Wherever you are in the world, if you are an occasional listener to your local classical music station then you have probably come across Antonín Dvořák’s set of symphonic poems from 1896, opuses 107 to 110. What you may not know is that they describe a series of stories very dear to Czech culture, Kytice, or "The Bouquet".
Without that background information you can enjoy the symphonic poems just as much – they’re more than just beautiful and melodic, they create a profound atmosphere, and it would be interesting to collect some of the fantasies that non-Czech listeners enjoy when listening to them. The most remarkable thing about the pieces, arguably, is that they perfectly match the mood of the literary poems that they describe, Kytice z pověstí národních, or The Bouquet of National Legends, written by 19th century historian Karel Jaromír Erben. Once you know the stories behind the works, they come to life in a new way.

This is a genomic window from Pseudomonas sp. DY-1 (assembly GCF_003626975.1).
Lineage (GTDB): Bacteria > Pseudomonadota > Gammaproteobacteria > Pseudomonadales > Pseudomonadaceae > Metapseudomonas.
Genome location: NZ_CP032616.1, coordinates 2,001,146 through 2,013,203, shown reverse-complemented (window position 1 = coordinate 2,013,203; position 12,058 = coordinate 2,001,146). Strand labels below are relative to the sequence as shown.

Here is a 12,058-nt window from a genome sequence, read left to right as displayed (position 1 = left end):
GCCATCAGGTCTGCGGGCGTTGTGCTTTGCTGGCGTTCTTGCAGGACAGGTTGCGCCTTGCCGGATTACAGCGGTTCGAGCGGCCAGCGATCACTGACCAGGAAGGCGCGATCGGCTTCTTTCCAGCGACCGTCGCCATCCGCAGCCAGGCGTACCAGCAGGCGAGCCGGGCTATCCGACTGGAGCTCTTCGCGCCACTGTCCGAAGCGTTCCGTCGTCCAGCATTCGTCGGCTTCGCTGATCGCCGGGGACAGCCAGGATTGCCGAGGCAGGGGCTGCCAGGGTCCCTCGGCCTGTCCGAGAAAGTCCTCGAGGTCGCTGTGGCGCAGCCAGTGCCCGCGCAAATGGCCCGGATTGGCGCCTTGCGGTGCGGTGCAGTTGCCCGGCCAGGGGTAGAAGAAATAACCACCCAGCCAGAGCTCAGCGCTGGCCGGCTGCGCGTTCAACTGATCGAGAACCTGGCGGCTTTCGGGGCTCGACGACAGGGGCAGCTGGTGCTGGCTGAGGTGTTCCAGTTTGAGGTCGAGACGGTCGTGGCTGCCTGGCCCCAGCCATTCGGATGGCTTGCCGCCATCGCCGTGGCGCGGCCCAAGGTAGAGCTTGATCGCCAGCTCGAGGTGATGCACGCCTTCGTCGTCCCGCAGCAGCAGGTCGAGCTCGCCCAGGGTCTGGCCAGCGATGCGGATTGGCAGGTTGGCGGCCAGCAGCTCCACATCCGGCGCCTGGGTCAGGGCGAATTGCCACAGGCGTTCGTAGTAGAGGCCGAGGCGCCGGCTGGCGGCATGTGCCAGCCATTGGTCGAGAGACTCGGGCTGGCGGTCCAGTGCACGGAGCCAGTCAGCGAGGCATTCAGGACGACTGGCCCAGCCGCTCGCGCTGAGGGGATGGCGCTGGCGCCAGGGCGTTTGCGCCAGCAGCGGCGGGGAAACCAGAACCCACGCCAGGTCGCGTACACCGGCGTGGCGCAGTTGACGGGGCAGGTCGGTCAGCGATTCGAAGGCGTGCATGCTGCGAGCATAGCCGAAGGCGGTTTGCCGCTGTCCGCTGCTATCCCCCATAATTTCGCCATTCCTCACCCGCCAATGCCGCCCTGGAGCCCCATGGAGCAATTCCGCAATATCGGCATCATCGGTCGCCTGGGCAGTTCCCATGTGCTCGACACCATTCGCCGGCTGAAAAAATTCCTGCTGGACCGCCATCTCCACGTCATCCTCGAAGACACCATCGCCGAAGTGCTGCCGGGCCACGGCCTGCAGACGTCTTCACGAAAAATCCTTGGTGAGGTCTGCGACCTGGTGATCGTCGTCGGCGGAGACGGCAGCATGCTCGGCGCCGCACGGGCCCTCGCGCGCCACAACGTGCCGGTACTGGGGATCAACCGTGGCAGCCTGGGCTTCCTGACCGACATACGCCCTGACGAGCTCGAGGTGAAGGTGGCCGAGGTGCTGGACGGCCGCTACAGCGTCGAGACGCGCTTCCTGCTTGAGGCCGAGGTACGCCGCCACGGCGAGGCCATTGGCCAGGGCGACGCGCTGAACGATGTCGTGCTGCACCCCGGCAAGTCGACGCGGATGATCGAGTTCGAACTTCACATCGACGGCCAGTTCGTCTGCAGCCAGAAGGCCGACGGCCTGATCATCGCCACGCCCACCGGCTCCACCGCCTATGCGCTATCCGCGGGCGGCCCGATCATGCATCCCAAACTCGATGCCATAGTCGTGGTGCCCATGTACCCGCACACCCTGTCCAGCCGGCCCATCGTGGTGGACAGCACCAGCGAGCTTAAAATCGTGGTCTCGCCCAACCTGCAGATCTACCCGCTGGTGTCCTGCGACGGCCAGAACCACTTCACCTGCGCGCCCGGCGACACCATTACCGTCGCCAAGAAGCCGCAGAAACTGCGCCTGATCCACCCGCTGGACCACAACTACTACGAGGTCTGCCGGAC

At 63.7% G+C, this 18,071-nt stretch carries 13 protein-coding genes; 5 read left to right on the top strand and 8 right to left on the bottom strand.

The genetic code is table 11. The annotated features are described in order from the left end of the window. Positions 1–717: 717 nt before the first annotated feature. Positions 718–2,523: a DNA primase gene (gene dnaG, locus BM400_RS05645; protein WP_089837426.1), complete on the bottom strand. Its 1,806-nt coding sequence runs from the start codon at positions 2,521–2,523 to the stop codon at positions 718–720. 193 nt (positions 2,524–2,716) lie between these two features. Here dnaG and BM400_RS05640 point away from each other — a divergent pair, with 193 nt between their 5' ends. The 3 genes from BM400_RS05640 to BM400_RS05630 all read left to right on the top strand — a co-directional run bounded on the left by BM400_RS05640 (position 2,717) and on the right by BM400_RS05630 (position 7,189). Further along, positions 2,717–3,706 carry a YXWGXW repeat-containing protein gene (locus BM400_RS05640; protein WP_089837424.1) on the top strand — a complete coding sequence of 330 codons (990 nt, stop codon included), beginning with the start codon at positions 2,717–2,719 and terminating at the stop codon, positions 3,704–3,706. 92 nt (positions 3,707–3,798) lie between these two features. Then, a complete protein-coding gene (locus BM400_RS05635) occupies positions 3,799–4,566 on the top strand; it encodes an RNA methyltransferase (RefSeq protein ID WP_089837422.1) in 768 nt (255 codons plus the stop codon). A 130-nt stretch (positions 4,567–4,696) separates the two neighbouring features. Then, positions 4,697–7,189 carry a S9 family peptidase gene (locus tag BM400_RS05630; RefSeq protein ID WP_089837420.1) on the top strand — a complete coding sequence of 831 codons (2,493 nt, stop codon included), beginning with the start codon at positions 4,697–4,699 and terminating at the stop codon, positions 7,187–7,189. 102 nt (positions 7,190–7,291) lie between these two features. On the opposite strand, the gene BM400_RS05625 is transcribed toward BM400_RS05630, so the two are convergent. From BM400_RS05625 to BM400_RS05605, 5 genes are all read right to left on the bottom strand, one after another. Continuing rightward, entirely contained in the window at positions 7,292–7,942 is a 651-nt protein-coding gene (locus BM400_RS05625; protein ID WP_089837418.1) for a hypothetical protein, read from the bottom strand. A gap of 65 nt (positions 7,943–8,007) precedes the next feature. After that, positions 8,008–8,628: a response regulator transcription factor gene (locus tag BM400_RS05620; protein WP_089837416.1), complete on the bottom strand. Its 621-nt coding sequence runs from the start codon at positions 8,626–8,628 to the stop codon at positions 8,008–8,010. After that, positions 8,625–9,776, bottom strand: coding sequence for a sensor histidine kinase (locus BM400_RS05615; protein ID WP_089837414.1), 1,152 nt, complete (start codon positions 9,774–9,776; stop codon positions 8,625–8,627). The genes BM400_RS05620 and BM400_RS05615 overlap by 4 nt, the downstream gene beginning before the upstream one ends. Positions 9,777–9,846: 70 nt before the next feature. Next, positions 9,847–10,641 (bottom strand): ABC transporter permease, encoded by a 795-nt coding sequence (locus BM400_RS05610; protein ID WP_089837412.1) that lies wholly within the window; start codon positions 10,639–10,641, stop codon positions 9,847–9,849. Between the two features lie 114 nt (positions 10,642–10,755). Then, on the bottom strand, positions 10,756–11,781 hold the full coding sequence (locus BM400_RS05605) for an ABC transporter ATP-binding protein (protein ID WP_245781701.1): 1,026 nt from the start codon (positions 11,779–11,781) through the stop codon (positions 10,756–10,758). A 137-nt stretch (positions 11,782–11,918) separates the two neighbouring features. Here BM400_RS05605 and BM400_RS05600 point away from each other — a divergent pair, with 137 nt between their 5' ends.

The 13 poems that make up The Bouquet were a huge inspiration to Czech artists during the national cultural revival, and they’ve remained a central piece of Czech literature for more than 150 years. Most interestingly, they are not fuzzy bedside stories, but tales of horror that pit average people against terrifying forces of nature and the imagination, with the people in most cases losing out and suffering disproportionately.
I will call Dvořák’s cycle The Bouquet here, though the composer only named the individual pieces the four individual pieces that he took from the collection.
Vodník – The Water Goblin
The first of the pieces is The Water Goblin, a popular character in Central European folklore, despite the fact that his business is to drag people under the water and put their souls in cups. The poem begins with the creature sitting by the pond on a willow stump, sewing is wedding clothes. Meanwhile a local maiden is setting out to wash her clothes in the pond, when her mother warns her of a dream she had, and entreats her to stay away from the water. Just as the girl dips the first piece of clothing in the water, the pier beneath her breaks.